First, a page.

“The biggest dance party on the planet” is how ABC describes its television series “Dancing With the Stars” that has been airing since 2005. That was the same year Debbie Edwards began teaching swing dance in Fallon, and three years later, Fallon’s own “Dancing With the Stars” began.
When Edwards and her family moved to Fallon, and her daughters began high school, she wanted to provide the opportunity for them to be a part of a top-notch ballroom program. She began the competition and performance dance teams. It was her dream for these dancers to be ambassadors to the community — and even outside of Fallon and Nevada — and to share their love and knowledge of ballroom dance with others.
When the opportunity arose for the teams to go to Hawaii to perform there as well as teach workshops in several of the schools on Oahu, Edwards knew she needed a way to come up with a really good fundraiser to make it possible. Edwards recalls brainstorming in the Churchill County High School office with secretaries Terri Pearson and Cheryl Verturacci. Somehow in that conversation, the idea of Fallon’s own version of “Dancing With the Stars” was born. Edwards talked with former wrestling coach Mitch Overlie, who was involved in putting on the successful fundraiser for the wrestling team called “Night of Fights.” He gave her some great ideas, and she went to work making it happen.
In 2008 was the first annual DWTS in Fallon. The basic set-up is one they have continued to follow. DWTS invites 10 local “celebrities” from among coaches, teachers, businessmen and women, elected officials, military personnel, and respected members of the community who pair up with 10 “professionals” from the dance teams. These pairs learn a short routine within a few months which they must perform the night of the competition. They try to choose from several different businesses to help with the advertising and to draw a variety of people for their audience.
Every year DWTS has a “celebrity couple” competing against each other (one year it was a brother against a sister). Besides the dancing celebrities, DWTS also showcases the Fallon Swing Kids. Each of the local teams presents a dance for the audience to enjoy between the celebrity numbers. It’s a chance for the community to see what this whole program is all about — the youth.
DWTS also enjoys showcasing numbers from the Fallon City Ballet from The Studio for The Performing Arts. Those who are able to attend the yearly competition may purchase basic admission tickets or seats at courtside tables. These “VIP tickets” include either hors d’oeuvres or dinner. Concessions and raffle basket tickets are also available to everyone who attends. That first year someone condescendingly told Edwards that her DWTS would never be as big as “Night of Fights.” When people packed the gym that night, Edwards proved them wrong! Each year the event continues to sellout to very supportive and enthusiastic fans.
DWTS has featured many memorable celebrities. First year attendees enjoyed watching Mayor Ken Tedford dance as well as juvenile probation officer Motulalo Otuafi, Capt. Mike Glaser from Naval Air Station Fallon, and the first celebrity couple, Lissa and Mitch Overlie. The competitive couple kept their routines strictly secret from each other, but in the end Mitch proved to his wife that he’s still has the moves by claiming first place. Lissa returned the next year as an MC and has continued most of the years since.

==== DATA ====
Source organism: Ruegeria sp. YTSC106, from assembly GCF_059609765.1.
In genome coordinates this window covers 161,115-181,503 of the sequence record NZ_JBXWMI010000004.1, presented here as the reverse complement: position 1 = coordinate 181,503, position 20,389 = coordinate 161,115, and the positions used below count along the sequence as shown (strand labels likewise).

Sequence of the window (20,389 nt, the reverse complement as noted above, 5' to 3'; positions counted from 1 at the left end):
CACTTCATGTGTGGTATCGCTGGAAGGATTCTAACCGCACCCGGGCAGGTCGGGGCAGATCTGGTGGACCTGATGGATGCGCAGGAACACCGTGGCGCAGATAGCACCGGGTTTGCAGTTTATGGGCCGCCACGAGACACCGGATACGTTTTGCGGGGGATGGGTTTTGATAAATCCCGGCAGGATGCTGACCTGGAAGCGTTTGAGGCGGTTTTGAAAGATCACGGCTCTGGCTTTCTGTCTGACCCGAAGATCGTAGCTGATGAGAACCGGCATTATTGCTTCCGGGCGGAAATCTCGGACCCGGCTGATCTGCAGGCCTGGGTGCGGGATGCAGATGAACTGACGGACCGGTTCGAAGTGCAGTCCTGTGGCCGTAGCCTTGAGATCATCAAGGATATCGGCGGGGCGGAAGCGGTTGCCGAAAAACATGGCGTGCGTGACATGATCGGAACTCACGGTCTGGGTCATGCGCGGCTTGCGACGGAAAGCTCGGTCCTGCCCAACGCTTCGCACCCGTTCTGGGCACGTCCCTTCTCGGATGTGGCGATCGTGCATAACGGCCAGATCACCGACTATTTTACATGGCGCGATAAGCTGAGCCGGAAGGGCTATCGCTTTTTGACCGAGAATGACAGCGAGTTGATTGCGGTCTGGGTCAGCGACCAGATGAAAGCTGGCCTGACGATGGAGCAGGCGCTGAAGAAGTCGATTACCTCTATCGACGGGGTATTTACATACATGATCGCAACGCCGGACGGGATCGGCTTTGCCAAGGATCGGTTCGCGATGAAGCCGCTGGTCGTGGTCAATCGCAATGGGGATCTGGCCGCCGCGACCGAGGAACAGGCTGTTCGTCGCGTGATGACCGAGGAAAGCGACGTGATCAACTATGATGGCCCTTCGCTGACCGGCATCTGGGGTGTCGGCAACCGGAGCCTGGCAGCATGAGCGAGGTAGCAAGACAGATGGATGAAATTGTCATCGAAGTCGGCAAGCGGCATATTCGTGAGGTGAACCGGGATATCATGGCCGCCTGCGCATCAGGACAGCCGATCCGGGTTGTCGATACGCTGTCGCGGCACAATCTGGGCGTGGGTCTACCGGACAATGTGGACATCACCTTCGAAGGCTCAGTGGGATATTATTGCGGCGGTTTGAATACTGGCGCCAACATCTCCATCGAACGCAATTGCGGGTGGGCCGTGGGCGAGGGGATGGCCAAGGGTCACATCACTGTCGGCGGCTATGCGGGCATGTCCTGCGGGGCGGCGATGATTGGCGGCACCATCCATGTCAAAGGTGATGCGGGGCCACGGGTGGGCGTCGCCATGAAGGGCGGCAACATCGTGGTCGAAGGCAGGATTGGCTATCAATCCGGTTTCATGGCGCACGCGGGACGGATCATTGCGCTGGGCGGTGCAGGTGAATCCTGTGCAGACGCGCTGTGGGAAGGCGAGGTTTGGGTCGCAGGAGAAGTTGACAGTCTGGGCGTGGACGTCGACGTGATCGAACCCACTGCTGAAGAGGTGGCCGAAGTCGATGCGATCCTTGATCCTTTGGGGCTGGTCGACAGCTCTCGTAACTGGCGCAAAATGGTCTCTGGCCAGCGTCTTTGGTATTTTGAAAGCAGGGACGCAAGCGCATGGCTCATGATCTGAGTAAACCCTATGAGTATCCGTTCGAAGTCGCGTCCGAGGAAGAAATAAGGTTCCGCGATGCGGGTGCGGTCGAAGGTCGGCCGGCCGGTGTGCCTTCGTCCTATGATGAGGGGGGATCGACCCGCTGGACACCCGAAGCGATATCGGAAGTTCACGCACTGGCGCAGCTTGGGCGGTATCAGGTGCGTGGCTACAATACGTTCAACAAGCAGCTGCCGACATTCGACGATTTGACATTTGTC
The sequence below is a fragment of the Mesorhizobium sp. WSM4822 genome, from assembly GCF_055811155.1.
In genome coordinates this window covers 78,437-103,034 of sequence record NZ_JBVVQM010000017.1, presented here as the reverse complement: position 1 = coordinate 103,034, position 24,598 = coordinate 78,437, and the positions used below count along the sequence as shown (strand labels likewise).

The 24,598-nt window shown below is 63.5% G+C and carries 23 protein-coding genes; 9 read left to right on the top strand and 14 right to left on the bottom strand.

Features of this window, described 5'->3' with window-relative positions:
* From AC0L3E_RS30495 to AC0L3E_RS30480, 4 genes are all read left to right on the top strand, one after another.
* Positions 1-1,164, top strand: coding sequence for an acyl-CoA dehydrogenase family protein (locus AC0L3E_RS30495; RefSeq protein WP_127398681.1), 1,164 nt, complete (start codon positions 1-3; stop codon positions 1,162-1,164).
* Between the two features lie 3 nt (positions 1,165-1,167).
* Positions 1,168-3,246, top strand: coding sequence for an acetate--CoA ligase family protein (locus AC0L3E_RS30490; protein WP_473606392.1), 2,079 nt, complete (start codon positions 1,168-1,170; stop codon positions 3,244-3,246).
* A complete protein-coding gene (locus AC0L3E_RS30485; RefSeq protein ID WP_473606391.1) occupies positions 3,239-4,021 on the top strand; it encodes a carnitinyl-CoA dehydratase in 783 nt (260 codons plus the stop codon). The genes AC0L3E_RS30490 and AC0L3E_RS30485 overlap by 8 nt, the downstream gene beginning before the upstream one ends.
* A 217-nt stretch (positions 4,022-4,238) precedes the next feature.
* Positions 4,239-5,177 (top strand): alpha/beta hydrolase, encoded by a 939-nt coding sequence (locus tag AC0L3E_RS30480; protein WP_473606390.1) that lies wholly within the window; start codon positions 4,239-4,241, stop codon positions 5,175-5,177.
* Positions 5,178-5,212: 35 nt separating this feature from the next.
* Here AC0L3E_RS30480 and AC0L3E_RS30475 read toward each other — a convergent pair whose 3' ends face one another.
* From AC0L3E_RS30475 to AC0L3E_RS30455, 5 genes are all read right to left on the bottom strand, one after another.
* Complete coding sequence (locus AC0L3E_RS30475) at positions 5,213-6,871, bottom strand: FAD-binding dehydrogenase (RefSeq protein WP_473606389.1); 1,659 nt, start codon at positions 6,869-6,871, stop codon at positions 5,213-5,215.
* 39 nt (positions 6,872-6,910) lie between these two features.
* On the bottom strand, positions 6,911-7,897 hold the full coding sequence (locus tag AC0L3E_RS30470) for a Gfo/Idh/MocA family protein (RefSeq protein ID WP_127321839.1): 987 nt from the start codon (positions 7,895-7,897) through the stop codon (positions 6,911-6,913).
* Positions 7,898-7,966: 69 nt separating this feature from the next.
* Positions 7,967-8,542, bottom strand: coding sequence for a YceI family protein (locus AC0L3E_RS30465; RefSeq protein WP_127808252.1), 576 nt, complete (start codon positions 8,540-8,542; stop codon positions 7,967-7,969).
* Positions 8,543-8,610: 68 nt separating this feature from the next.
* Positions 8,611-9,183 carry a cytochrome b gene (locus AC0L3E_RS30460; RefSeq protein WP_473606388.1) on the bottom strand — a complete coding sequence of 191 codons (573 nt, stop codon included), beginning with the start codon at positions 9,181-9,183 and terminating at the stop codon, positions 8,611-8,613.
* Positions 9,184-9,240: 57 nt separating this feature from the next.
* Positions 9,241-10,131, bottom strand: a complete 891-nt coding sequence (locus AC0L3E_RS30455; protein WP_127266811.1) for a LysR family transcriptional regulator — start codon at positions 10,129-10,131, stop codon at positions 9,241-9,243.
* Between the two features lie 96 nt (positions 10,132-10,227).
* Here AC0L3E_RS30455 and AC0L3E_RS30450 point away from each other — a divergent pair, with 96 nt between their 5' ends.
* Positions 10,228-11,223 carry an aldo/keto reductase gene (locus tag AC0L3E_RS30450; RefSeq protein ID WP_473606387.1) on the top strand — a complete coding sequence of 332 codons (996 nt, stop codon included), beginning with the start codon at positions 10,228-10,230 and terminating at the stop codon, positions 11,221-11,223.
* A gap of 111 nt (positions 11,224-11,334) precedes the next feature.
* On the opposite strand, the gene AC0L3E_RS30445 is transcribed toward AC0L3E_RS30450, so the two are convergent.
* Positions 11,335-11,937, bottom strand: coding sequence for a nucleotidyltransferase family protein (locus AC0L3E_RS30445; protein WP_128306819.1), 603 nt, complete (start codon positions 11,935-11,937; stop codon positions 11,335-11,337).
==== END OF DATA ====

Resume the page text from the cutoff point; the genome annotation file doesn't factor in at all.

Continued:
Other memorable celebrities have included former Sheriff Rich Ingram; Commander Luther Hook, NAS Fallon (second annual); Rear Admiral Mark Fox, NAS Fallon (third annual); Lynne Heller, wife of Sen. Dean Heller (fourth annual), and Josh Mauga, Kansas City Chiefs and former New York Jets football player performing “King of New York” (fifth year). This year will mark the ninth annual DWTS.
Other contestants in DWTS include a variety of judges, local dance instructors have included Jef Horne and Lisa Sloan, drama teacher Glen Perazzo, as well as ballroom instructors Jeffrey Lynn from Reno and Sherri Rallison (Debbie’s sister) from Preston, Idaho. A dance team from Idaho once participated in the Fallon event. Edward’s last year presenting DWTS before moving was in 2012. She has attended every year since either to observe or to serve as a judge.
The first year featured four dance teams: the Competition, Performance, Juniorz and Kidz teams. Other teams joined the program as excitement has steadily grown throughout the years. The Starz (2012) and PeeWeez (2013) teams were added to the swing program bringing the total to six teams of dancers for Fallon Swing Kids.
There have been a few recent changes to the Fallon Swing Kids organization: the original CCHS Competition Team has been split into two teams — namely, The Oasis Academy Competition Ballroom Team and The Studio Competition Ballroom Team; the Performance Team was dissolved, and in its place, CCHS has formed a swing dance club called Churchill County Ballroom Dancers. The Juniorz, Kidz, Starz, and PeeWeez teams remain the same.
While the Fallon Swing Kids teams have done many fundraisers, DWTS has continued to be the biggest fundraiser every year. The money raised has sustained the dance program and has made it possible to realize Edward’s dream. Fallon Swing Kids dancers have won national titles, have performed in Disneyland and have been ambassadors to schools and youth organizations in California, Idaho, Hawaii and Nevada. Everywhere they go, the dancers share their love for ballroom dance and touch others’ hearts with their dedication and excitement to be a part of something great.